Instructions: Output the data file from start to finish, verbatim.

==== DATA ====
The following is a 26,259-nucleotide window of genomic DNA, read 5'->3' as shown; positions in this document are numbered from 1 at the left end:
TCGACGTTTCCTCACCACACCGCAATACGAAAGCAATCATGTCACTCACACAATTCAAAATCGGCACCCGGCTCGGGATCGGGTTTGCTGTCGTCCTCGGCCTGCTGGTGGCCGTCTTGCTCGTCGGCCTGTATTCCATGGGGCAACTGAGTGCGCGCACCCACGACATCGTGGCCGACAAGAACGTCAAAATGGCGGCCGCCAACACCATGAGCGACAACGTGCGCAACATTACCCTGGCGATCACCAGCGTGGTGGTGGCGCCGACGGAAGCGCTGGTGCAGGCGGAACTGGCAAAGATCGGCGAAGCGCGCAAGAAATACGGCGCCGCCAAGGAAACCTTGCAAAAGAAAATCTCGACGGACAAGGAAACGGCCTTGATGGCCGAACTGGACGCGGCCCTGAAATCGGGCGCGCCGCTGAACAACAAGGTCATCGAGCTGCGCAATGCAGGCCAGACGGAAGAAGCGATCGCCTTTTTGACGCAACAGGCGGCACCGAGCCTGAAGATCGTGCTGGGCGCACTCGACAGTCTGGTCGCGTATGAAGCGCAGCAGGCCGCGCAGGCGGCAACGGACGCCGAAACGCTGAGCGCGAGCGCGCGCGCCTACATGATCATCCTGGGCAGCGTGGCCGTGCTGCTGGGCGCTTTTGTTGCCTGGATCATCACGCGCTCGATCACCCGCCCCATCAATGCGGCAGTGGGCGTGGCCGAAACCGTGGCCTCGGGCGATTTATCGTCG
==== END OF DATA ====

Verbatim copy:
The following is a 26,259-nucleotide window of genomic DNA, read 5'->3' as shown; positions in this document are numbered from 1 at the left end:
TCGACGTTTCCTCACCACACCGCAATACGAAAGCAATCATGTCACTCACACAATTCAAAATCGGCACCCGGCTCGGGATCGGGTTTGCTGTCGTCCTCGGCCTGCTGGTGGCCGTCTTGCTCGTCGGCCTGTATTCCATGGGGCAACTGAGTGCGCGCACCCACGACATCGTGGCCGACAAGAACGTCAAAATGGCGGCCGCCAACACCATGAGCGACAACGTGCGCAACATTACCCTGGCGATCACCAGCGTGGTGGTGGCGCCGACGGAAGCGCTGGTGCAGGCGGAACTGGCAAAGATCGGCGAAGCGCGCAAGAAATACGGCGCCGCCAAGGAAACCTTGCAAAAGAAAATCTCGACGGACAAGGAAACGGCCTTGATGGCCGAACTGGACGCGGCCCTGAAATCGGGCGCGCCGCTGAACAACAAGGTCATCGAGCTGCGCAATGCAGGCCAGACGGAAGAAGCGATCGCCTTTTTGACGCAACAGGCGGCACCGAGCCTGAAGATCGTGCTGGGCGCACTCGACAGTCTGGTCGCGTATGAAGCGCAGCAGGCCGCGCAGGCGGCAACGGACGCCGAAACGCTGAGCGCGAGCGCGCGCGCCTACATGATCATCCTGGGCAGCGTGGCCGTGCTGCTGGGCGCTTTTGTTGCCTGGATCATCACGCGCTCGATCACCCGCCCCATCAATGCGGCAGTGGGCGTGGCCGAAACCGTGGCCTCGGGCGATTTATCGTCG